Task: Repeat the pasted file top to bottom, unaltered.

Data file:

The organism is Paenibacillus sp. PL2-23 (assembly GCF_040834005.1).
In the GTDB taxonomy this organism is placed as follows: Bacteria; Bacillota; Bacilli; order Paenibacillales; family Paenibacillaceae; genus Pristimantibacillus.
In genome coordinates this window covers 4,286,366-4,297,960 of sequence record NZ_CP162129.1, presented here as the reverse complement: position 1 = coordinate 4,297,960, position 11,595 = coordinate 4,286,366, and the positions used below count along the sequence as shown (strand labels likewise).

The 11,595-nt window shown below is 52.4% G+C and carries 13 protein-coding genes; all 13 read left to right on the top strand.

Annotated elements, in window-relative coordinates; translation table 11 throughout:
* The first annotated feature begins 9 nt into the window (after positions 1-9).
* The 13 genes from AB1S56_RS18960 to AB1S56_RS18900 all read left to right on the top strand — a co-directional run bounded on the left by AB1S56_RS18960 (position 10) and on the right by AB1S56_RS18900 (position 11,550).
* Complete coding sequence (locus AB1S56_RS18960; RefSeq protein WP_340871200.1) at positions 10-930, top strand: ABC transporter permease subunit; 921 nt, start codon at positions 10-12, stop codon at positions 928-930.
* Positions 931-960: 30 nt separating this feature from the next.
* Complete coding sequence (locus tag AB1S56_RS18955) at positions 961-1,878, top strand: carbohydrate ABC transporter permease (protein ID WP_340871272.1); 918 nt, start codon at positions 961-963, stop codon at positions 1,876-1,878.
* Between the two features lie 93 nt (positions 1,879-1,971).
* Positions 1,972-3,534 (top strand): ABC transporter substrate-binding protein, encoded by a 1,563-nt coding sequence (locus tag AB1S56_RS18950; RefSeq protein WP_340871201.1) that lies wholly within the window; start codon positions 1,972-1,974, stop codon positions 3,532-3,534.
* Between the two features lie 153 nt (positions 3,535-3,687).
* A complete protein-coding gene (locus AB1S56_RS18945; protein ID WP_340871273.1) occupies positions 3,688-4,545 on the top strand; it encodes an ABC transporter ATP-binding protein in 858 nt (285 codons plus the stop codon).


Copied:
The organism is Paenibacillus sp. PL2-23 (assembly GCF_040834005.1).
In the GTDB taxonomy this organism is placed as follows: Bacteria; Bacillota; Bacilli; order Paenibacillales; family Paenibacillaceae; genus Pristimantibacillus.
In genome coordinates this window covers 4,286,366-4,297,960 of sequence record NZ_CP162129.1, presented here as the reverse complement: position 1 = coordinate 4,297,960, position 11,595 = coordinate 4,286,366, and the positions used below count along the sequence as shown (strand labels likewise).

The 11,595-nt window shown below is 52.4% G+C and carries 13 protein-coding genes; all 13 read left to right on the top strand.

Annotated elements, in window-relative coordinates; translation table 11 throughout:
* The first annotated feature begins 9 nt into the window (after positions 1-9).
* The 13 genes from AB1S56_RS18960 to AB1S56_RS18900 all read left to right on the top strand — a co-directional run bounded on the left by AB1S56_RS18960 (position 10) and on the right by AB1S56_RS18900 (position 11,550).
* Complete coding sequence (locus AB1S56_RS18960; RefSeq protein WP_340871200.1) at positions 10-930, top strand: ABC transporter permease subunit; 921 nt, start codon at positions 10-12, stop codon at positions 928-930.
* Positions 931-960: 30 nt separating this feature from the next.
* Complete coding sequence (locus tag AB1S56_RS18955) at positions 961-1,878, top strand: carbohydrate ABC transporter permease (protein ID WP_340871272.1); 918 nt, start codon at positions 961-963, stop codon at positions 1,876-1,878.
* Between the two features lie 93 nt (positions 1,879-1,971).
* Positions 1,972-3,534 (top strand): ABC transporter substrate-binding protein, encoded by a 1,563-nt coding sequence (locus tag AB1S56_RS18950; RefSeq protein WP_340871201.1) that lies wholly within the window; start codon positions 1,972-1,974, stop codon positions 3,532-3,534.
* Between the two features lie 153 nt (positions 3,535-3,687).
* A complete protein-coding gene (locus AB1S56_RS18945; protein ID WP_340871273.1) occupies positions 3,688-4,545 on the top strand; it encodes an ABC transporter ATP-binding protein in 858 nt (285 codons plus the stop codon).